Saturday, November 29, 2008

Run-away sons

We have been witnessing a lively city coming to a halt - Mumbai, though only temporarily. No doubt the city exemplifies courage and resilience, coming back to complete shape every time some monkeys created havoc.

Indrani recently questioned - Where are the sons of Mumbai, the so-called Shiv Sena and MNS activists? What happened to them when there is a real need of them to come and save their bleeding mother? Sadly, they probably are amongst those children of the mother who don't listen to her, to her cries, to her grief. Rather, they often make her cry - cogitate just a few weeks in the past. The doleful truth is, that some loving and caring sons like Hemant Karkare, and the hundred other jawans of army and NSG, have to fight when the run-away sons don't turn-up. And ignobly perhaps, when they do turn-up too. These sons are not even worth being known as sons, just a bunch of ungrateful cowards. I don't see a difference between these cowards, and the cowards who attacked the beautiful Taj and other parts of Mumbai.

From the sludge of politics, religion, culture and sabhyata, who will stucco the wounds of the mother, the sons who died, or the cowards alive?

May peace be bestowed on the land. Impotently enough, another type of coward inside cries out for the brethren who have seen it, and taken it on their flesh. May the fragrance of your burning flesh awaken the ones still in siesta.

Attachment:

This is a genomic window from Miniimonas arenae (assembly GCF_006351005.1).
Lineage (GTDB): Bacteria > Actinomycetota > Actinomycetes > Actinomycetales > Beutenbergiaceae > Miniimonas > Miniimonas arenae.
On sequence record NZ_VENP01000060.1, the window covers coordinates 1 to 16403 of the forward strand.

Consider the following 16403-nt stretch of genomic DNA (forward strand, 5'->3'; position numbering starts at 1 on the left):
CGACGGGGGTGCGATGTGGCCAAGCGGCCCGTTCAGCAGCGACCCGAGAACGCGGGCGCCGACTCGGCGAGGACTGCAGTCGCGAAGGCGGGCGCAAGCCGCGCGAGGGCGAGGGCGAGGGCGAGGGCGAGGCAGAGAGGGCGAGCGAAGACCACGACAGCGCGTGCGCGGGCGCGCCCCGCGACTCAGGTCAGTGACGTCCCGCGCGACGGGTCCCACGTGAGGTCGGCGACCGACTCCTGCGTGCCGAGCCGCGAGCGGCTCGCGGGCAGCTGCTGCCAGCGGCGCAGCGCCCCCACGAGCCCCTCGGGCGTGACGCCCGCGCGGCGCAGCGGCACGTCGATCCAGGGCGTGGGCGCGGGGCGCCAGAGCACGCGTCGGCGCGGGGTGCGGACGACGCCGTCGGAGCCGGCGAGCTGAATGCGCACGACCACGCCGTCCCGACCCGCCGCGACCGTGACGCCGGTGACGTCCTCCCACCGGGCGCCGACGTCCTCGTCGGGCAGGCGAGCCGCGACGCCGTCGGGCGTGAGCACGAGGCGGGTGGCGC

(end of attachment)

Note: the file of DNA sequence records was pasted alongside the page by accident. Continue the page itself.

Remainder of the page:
-G Singh, San Jose, 4:53 PM, 29th Nov, 2008

Friday, November 21, 2008


The warm lap
A kiss on the golden-red cheek
That hand, anytime
Those assuring eyes, holding

The chirpy giggle
A naughty twinkle
That small stepped-run, wild
Those cajoling clings

The clock has ticked
Wonders the grown
That kid is lost
with the flower just sown

-G Singh, 21st Nov 2008, San Jose, California

All time blogger

May I be lured into writing by her slick interface. May the devices work in harmony for this blog. Anytime. Anywhere. Amen!

GS San jose 21st nov 2008

Sunday, November 16, 2008

Made in China

From the land of maximum number of "Made in"s, comes this post as a souvenir. Sitting at the Shanghai airport transfer lounge, looking at the faces of all the fellow passengers who have been tortured with a 7 hour long journey iced with a faulty flight entertainment system, it appears that everyone is a hostage of an unpleasant event, and they have been enclosed in this huge glass walled cube (fondly called the waiting lounge).

Seriously, when the screen in front of you boots time and again (Redhat, as usual, sucks), you feel like opening some box and fixing it up or re-imaging the machine or .....

I was wondering if each such failure in the flight would be slapped as a penalty on Boeing. Jet airways would earn some bucks, but poor passengers get nothing. May be an extra glass of juice. Or honey roasted peanuts. Pity. Poor customer, always at the receiving end of it.

Lets see if the geeks in China can fix the system in 1 hour. Only then will I accept the mettle of these guys. May my blabber bring some color. Hail thass!

-G Singh, Shanghai, 16th Nov 2008, 9.30 PM

Thursday, November 13, 2008


I was speaking a lot the other day. For some reason, I was a bit high, may be standing at the roadside tea stall early-early morning without sleep was too exciting, and the victim was a poor (not literally) guy who was selling small artifacts in the Galleria around Harmandir Sahib, Amritsar. Though it didn't hurt him, and I was also doing a cinch blabber, it occurred to me that I should have spoken a bit lesser. May be the guy got bored. May be he misunderstood my words to some grief. May be it was 1.30 in the morning and I hijacked the last hours of his business (I bought some not very useful items in the end in bulk from him though :)). This brings me to a very interesting analogy.

Words are like arrows

I am not sure if this is a known analogy, but I am pretty sure Bollywooders have had the pie.